Prime Lamb production 100 ha with 800 breeding ewes and having a total stock value of $82,000 one could expect $18,000 of wool sales ,and livestock sales $90.000 consisting of 480 fat lambs at $125 and 480 store lambs bringing $80 per head. After costs one could expect $52,000 return from the enterprise.

Since these figures have been published the price of lamb has gone south lambs were worth up to $6 a kilogram, but now languish at $3.00 a kilogram. So a lamb weighing 20 kg that would have bought $120 would now bring $60. In simple terms the lambs we budgeted at $64,000 now become worth $32,000 and stores one could imagine would be struggling to make $50 which of course would take another $14,000 off the bottom line and with the reduction in culled ewe prices in the enterprise you may be in negative territory.

Carrots production is another enterprise quoted , in Tasmania the yield is about 67.5 tonne per hectare of saleable carrots, at $129.00/tonne with total income of $8,707.00. margin after costs? . . One experienced producer told me that he grew several hectares of carrots and he felt he would have been better to give the packing shed a cheque and stay away as he suffered a substantial loss by trying to grow them.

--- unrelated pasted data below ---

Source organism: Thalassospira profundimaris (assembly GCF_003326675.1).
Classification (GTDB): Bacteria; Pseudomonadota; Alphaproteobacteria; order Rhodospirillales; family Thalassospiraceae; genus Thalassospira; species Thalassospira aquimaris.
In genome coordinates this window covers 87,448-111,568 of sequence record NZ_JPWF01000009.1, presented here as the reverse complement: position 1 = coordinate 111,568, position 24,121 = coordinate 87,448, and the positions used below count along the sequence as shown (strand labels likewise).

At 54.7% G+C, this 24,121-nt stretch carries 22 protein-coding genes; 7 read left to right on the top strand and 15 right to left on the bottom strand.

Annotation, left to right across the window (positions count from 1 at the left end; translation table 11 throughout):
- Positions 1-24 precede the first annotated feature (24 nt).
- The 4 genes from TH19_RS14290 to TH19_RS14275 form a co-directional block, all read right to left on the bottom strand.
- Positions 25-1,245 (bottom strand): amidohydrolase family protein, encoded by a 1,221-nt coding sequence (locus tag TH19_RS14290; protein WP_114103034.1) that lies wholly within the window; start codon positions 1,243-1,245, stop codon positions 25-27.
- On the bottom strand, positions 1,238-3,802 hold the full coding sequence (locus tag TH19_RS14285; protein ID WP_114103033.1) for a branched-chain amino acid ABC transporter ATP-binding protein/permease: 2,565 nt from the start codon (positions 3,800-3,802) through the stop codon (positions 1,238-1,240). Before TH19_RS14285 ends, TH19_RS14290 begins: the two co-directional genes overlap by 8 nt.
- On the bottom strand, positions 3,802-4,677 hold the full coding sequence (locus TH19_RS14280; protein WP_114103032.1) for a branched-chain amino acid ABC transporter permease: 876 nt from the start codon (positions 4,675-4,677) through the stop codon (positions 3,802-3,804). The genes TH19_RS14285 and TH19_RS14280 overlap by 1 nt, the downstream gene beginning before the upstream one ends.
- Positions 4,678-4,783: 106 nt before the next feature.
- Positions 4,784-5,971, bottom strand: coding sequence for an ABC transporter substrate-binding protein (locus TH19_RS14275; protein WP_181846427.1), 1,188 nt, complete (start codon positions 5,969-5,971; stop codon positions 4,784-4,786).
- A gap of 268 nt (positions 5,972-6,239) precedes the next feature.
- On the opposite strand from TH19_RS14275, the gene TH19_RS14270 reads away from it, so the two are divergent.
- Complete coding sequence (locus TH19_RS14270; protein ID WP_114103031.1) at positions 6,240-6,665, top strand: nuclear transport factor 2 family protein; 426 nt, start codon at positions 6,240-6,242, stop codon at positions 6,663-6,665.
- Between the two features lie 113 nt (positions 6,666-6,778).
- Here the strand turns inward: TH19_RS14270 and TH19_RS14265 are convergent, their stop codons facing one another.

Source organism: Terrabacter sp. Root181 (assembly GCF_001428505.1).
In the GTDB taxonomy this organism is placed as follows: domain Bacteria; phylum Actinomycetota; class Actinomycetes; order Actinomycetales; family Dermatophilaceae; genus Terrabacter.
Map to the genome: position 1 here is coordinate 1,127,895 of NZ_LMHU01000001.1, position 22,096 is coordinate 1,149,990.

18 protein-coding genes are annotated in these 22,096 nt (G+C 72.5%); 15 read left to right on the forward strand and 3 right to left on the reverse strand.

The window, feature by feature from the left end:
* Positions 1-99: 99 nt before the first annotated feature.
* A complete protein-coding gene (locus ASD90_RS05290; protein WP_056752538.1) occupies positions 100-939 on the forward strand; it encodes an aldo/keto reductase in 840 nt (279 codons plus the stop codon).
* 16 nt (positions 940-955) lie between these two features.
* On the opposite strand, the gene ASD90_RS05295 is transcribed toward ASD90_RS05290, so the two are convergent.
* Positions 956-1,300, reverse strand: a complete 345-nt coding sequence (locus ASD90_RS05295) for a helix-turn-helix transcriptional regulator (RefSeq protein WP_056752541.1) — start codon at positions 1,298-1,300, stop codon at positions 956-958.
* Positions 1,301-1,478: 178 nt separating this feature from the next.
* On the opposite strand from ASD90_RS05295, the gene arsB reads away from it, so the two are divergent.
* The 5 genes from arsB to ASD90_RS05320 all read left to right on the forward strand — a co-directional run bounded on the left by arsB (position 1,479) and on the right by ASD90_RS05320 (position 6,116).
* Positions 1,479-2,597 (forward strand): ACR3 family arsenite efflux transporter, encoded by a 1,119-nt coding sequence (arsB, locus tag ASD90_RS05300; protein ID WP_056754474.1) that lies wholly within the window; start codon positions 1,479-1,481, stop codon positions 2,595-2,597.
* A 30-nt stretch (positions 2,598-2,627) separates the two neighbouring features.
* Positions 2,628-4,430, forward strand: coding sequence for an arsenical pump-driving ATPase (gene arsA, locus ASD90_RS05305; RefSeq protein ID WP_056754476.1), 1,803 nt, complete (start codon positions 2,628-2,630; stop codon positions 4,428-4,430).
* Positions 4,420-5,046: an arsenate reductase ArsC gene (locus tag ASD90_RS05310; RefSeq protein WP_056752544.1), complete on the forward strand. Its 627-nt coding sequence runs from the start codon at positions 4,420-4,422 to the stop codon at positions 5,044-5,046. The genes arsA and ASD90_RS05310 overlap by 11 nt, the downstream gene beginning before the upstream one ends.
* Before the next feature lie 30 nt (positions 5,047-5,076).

There has also been a number of producers who have in recent times declined to take up potato contracts saying they can’t make any money from them.

Producers that I speak to are very puzzled when they see carrots selling in excess of two dollars a kilogram on the supermarket shelves, whilst at the same time producers are getting between $.80 and $.90 a kilogram, I wonder who is being ripped off.

There are many misconceptions regarding who gets what out of the retail dollar, this is exacerbated

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with evidence given to Parliamentary enquiries and others where it is on record where with one supermarket saying the producer gets between half and three quarters of the retail dollar.

It makes one wonder about the people sitting on these committees, or the people who actually checks any figures given in evidence, if they do, and where are the industry bodies bring such wrongs to account.

There is an old saying farmers buy retail, sell wholesale, and pay the cartage both ways, I am sure this is true, but more importantly what is the effect of this uneven equation?. My view is that it helps those foreign owned countries buy up our land.

Surely if agriculture in Australia is to survive and prosper then we need urgent open debate and change.

Australian Beef Association
P.O. Box 529

Mowbray, Launceston, TAS7250